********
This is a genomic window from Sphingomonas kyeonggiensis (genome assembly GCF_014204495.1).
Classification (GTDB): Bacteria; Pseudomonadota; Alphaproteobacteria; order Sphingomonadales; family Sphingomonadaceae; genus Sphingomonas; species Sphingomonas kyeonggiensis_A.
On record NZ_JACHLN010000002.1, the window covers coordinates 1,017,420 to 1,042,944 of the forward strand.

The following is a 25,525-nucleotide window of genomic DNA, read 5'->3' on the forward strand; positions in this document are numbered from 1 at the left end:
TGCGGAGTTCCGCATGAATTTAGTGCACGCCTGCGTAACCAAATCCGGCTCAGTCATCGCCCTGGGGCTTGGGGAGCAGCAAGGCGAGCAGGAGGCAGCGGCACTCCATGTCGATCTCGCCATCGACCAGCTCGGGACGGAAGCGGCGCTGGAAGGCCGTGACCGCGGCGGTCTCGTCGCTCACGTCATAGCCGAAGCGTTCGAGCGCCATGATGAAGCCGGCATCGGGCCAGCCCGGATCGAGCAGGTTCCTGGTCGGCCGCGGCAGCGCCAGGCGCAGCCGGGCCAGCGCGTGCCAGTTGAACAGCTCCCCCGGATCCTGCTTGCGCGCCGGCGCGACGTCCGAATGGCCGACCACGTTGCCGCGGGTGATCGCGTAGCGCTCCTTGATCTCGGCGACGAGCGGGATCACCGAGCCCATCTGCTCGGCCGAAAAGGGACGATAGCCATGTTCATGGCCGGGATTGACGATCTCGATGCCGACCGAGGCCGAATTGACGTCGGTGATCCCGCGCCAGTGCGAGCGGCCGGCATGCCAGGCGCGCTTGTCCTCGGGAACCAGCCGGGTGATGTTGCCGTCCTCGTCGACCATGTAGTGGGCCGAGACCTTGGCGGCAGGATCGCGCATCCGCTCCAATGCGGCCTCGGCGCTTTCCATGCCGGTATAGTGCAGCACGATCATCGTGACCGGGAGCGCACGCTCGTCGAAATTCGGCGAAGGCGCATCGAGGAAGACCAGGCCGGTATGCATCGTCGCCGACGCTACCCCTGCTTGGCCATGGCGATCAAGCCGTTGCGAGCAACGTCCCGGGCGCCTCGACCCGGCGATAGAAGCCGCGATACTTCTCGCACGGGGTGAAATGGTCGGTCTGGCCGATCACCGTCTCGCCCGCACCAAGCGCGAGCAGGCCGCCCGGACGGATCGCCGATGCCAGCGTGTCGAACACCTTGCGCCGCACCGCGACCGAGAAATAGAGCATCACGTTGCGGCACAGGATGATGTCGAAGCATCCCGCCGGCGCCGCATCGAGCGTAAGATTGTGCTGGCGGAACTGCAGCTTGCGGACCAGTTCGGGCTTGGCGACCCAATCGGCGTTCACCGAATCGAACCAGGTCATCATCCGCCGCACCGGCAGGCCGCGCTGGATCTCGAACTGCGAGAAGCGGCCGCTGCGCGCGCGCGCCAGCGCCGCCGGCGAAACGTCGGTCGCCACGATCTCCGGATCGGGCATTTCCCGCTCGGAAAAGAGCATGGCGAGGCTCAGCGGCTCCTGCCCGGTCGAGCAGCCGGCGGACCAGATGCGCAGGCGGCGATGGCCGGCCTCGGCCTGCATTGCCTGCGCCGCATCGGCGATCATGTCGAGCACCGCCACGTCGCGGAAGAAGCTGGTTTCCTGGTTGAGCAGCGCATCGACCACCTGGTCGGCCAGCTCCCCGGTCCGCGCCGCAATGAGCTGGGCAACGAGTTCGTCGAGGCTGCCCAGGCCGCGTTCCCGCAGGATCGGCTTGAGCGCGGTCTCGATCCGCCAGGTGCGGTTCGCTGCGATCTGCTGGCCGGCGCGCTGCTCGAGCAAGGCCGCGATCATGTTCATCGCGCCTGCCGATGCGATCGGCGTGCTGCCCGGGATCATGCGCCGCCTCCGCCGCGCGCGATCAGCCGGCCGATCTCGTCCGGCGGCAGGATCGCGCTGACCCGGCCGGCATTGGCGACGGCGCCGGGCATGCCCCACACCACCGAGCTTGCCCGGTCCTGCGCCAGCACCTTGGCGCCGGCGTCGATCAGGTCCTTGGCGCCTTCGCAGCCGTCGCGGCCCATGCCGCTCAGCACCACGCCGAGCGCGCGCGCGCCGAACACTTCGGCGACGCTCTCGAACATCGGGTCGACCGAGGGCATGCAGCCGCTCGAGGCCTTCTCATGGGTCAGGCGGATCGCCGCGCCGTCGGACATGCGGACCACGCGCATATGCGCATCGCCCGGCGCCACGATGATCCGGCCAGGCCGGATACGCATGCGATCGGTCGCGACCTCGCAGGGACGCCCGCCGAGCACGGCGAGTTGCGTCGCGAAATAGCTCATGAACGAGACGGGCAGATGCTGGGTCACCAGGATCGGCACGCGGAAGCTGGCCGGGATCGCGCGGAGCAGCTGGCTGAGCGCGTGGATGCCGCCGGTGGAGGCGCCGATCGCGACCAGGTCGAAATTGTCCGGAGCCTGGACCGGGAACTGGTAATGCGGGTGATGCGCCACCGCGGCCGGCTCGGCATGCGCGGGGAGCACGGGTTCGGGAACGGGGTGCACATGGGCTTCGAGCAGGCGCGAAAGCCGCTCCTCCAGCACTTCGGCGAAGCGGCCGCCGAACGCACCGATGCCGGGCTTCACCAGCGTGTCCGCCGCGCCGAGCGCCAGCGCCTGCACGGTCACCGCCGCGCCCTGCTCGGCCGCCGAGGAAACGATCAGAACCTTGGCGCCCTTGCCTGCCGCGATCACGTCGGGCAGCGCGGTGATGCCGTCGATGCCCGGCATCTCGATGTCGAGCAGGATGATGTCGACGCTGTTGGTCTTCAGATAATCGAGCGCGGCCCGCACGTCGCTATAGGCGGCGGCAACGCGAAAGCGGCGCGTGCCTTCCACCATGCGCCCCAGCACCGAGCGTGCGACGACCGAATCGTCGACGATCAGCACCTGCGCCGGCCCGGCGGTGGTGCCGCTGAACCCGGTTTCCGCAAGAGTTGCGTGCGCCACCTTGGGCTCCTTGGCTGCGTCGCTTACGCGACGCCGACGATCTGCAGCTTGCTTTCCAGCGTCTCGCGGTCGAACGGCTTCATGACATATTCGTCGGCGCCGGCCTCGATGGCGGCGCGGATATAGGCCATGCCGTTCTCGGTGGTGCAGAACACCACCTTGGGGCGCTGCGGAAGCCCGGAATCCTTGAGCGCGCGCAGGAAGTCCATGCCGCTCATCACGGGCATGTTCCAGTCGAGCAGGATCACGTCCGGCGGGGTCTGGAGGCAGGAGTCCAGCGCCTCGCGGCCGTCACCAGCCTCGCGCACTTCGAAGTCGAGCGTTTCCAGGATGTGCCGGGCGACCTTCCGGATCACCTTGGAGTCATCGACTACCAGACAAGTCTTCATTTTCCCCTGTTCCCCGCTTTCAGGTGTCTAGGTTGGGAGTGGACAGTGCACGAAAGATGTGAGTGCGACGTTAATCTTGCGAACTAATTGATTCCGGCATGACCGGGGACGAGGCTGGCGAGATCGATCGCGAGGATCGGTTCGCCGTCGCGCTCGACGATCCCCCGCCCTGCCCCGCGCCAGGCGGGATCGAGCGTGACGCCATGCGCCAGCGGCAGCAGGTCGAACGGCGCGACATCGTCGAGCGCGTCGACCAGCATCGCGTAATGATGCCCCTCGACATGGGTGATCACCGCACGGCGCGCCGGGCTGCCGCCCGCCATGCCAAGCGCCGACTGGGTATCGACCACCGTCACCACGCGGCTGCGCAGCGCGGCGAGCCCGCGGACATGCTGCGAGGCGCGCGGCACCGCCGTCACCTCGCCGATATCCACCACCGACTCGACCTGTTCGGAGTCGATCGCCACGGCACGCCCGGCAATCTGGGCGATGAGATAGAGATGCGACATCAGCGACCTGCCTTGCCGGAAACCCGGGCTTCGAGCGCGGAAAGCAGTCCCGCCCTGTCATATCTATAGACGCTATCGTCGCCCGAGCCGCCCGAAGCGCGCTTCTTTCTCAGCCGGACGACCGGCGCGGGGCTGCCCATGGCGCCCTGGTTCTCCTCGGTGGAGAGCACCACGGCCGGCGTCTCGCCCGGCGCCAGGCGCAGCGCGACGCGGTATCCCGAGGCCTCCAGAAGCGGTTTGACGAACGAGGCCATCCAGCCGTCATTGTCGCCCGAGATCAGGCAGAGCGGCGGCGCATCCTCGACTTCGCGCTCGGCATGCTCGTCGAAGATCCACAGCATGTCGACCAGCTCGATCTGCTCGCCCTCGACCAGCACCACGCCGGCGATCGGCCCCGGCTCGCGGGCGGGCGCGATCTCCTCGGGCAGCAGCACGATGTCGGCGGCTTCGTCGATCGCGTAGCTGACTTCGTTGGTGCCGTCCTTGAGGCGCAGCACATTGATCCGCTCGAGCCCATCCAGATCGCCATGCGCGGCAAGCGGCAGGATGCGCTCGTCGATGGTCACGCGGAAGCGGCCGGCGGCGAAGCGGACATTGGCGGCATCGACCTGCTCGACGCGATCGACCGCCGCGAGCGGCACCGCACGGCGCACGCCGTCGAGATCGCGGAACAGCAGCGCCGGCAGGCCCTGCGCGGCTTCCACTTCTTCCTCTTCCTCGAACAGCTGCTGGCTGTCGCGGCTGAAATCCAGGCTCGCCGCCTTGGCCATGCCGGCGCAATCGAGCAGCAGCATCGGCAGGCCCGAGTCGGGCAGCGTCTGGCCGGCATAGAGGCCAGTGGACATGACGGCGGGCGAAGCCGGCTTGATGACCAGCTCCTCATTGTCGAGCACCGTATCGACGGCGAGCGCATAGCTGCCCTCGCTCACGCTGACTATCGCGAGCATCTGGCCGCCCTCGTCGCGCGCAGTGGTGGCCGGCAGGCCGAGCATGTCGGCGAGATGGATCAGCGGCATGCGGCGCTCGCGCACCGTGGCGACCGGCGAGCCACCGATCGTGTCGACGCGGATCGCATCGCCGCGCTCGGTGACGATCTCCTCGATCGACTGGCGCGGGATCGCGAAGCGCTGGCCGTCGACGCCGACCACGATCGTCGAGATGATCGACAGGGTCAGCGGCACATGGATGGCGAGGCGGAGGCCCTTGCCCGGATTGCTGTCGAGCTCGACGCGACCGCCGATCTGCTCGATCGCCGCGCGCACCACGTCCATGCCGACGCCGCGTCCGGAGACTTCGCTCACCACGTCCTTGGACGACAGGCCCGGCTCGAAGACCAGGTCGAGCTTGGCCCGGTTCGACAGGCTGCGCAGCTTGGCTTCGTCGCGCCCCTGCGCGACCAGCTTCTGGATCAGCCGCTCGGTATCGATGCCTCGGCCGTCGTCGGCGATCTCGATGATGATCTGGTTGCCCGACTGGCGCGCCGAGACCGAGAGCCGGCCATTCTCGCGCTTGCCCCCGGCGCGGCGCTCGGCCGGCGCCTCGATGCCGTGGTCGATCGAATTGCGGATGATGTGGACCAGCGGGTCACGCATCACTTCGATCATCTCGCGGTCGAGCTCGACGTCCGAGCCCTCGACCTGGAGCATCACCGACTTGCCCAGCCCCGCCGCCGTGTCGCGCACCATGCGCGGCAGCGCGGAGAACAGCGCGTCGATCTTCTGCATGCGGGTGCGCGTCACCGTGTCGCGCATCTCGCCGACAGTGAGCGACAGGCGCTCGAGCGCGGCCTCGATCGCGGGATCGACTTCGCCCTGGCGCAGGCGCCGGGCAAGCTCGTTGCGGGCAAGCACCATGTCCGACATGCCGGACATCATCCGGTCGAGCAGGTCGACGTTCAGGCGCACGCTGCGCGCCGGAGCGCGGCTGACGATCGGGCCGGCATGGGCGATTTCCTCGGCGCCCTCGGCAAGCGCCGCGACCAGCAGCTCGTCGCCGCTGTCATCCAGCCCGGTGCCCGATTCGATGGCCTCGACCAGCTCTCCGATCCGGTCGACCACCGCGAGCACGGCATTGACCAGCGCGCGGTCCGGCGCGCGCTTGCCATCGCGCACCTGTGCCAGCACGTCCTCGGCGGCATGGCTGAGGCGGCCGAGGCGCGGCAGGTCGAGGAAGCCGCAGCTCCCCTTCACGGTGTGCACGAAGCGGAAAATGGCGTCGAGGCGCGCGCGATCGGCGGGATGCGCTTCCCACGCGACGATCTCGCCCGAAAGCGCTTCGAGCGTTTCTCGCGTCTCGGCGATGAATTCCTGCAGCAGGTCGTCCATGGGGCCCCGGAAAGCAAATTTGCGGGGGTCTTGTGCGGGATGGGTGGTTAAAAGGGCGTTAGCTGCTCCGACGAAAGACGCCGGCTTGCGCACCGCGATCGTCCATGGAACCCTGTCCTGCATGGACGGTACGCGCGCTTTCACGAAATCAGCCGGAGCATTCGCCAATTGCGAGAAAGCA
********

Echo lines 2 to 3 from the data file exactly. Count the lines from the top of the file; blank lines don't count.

Classification (GTDB): Bacteria; Pseudomonadota; Alphaproteobacteria; order Sphingomonadales; family Sphingomonadaceae; genus Sphingomonas; species Sphingomonas kyeonggiensis_A.
On record NZ_JACHLN010000002.1, the window covers coordinates 1,017,420 to 1,042,944 of the forward strand.